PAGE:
In erythrocyte membranes, the deficiency of dihomo gamma-linolenic acid (DGLA) and excess of arachidonic acid (AA) are situations related with silent inflammation and poor immune modulation.
The found incidence – on the basis of the analysis Fat Pharmacy 2014 made to the Italian subjects and gathered in the Lipinutragen data base- was one upon three individuals for the lack of DGLA and almost one upon two for the excess of AA.
To restore the balance of the molecular parameters relating to immune defense (lack of DGLA) you will have to increase the intake of gamma linolenic acid (GLA), for which there are no relevant food sources, if not borage seed oil. To address the lack and obtain the anti-inflammatory action is necessary the incorporation of DGLA into the membrane.
A synergistic cocktail containing GLA (from high GLA-containing natural source), alpha glycerylphosphorylcholine (alpha-GPC) and a pool of antioxidants that provide protection during the biodistribution, ensure the targeted action against the imbalance.
Even an excess of inflammatory response, characterized by high values (excesses or borderline) of arachidonic acid (AA), may be accompanied by deficiencies of DGLA.
In this particular case the integration of GLA must be carried out simultaneously with alpha linolenic acid (ALA). The nutraceutical supplementation will be effectively and efficiently carried out with a product that provides GLA and ALA in the right proportions.
At dietary level is useful to advise the intake of vegetable sources of ALA, such as linseed oil (54.2%), nuts (6.21%), green vegetables, including spinach (0.35%).
In the formula other fat components are simultaneously evaluated, which can influence the inflammatory fate, such as for example the presence of the omega-6 precursor (linoleic acid, which activate the omega-6 pathway), or if there are saturated fatty acids which are present in nutraceuticals but very rarely well indicated in the nutritional labels!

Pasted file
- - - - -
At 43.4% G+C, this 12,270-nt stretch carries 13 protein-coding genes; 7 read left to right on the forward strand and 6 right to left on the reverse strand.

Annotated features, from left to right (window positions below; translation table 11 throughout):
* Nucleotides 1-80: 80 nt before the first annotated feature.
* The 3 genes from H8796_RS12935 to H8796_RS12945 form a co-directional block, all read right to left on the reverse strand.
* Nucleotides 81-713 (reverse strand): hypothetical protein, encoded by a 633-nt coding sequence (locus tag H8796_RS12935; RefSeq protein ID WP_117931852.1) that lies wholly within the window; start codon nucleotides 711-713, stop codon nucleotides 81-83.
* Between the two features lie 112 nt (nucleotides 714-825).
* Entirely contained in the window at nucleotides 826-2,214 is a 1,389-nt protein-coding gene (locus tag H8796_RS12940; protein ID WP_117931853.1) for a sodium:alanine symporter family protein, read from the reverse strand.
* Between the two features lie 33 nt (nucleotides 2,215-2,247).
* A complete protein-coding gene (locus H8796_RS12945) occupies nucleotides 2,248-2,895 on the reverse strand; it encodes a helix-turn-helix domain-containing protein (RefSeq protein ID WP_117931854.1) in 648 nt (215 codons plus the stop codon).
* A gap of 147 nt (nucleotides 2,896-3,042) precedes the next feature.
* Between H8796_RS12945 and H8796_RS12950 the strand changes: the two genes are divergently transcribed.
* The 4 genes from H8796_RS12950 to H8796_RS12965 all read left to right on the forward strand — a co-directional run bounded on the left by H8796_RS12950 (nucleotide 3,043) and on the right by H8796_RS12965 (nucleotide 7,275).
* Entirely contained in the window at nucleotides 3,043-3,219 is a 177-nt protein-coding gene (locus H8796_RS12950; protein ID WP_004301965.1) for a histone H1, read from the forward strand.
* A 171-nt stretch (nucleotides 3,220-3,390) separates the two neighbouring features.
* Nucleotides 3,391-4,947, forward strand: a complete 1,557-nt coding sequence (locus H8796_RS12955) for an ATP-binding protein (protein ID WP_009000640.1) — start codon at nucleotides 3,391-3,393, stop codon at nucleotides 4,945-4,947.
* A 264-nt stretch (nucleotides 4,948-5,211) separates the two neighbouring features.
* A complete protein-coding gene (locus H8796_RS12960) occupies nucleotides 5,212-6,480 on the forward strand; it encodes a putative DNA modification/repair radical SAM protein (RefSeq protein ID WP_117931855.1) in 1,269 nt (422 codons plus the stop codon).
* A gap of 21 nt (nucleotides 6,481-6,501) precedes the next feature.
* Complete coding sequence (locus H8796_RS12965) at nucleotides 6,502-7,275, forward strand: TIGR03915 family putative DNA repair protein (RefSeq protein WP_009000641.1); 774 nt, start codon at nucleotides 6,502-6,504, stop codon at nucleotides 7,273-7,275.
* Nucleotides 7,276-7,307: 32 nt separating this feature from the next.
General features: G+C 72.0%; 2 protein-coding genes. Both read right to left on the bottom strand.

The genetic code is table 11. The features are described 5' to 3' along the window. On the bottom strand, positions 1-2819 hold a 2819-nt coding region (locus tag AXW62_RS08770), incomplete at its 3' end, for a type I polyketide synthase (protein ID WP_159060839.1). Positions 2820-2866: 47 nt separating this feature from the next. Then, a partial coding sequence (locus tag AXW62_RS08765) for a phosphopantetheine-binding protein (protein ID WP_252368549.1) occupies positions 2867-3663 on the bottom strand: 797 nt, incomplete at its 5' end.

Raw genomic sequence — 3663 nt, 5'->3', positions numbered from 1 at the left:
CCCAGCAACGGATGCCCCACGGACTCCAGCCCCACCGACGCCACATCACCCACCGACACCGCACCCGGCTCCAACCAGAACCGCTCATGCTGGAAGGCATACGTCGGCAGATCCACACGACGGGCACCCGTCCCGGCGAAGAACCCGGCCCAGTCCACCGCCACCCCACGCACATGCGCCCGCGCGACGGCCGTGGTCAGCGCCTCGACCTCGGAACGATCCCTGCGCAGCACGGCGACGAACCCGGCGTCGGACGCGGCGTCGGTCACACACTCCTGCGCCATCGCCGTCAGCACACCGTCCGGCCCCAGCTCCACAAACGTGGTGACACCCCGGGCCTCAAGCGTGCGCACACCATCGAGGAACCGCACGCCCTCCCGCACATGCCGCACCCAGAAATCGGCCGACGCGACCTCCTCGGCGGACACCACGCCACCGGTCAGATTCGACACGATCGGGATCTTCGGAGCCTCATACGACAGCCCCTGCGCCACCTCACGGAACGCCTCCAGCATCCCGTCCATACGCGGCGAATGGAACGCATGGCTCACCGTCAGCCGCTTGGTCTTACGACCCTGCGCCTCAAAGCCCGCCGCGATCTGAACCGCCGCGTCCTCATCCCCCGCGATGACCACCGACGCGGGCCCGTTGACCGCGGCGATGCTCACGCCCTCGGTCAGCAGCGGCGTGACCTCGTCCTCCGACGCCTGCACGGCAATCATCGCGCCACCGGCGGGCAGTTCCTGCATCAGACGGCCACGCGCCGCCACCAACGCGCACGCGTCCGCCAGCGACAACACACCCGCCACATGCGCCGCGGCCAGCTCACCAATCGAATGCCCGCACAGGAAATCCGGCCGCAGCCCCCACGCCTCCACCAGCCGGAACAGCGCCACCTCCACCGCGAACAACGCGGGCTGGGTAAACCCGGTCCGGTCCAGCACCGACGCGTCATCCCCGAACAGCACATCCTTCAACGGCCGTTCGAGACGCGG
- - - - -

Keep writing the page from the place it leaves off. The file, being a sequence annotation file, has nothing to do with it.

PUFA for INFLAMMATION and IMMUNE FUNCTIONS
The centrality of the role of DGLA is related to the activity of the Δ5-desaturase, of which it’s its substrate.
Its transformation into AA, the precursor of prostaglandins (PG) 2-4 inflammatory depends on how the desaturase enzyme works, which can ‘be inhibited by fatty acids of the omega-3 family. When a sufficient competition for the desaturase delta-5 enzyme is provided, DGLA remains available for the the route of prostaglandin synthesis (PG1 series), which improve the functioning of the immune system (Fig.3). It is well known that DGLA, PGE1 and prostacyclin increase immune responses and tumoricidal action of macrophages.
DGLA not transformed into AA enters in the phospholipids (PL) of the membranes, from which, if necessary, will be released by the action of phospholipase A2 thus competing with AA for the cyclooxygenase enzymes that produce prostglandins. Therefore, supplementation of DGLA can move the DGLA / AA ratio so as to reduce the production of pro-inflammatory factors, in favor of the anti-inflammatory, with beneficial effects for a number of pathologies. We must not forget, however, that DGLA as other polyunsaturated fatty acids undergoes oxidative radical reactions. It follows that its supplementation to control the pro-inflammatory processes, activating the synthesis of anti-inflammatory compounds, requires a concomitant, synergistic administration of anti-oxidants (vitamins A, C, E, beta-carotene), to carry out preventive action of lipid peroxidation during biodistribution.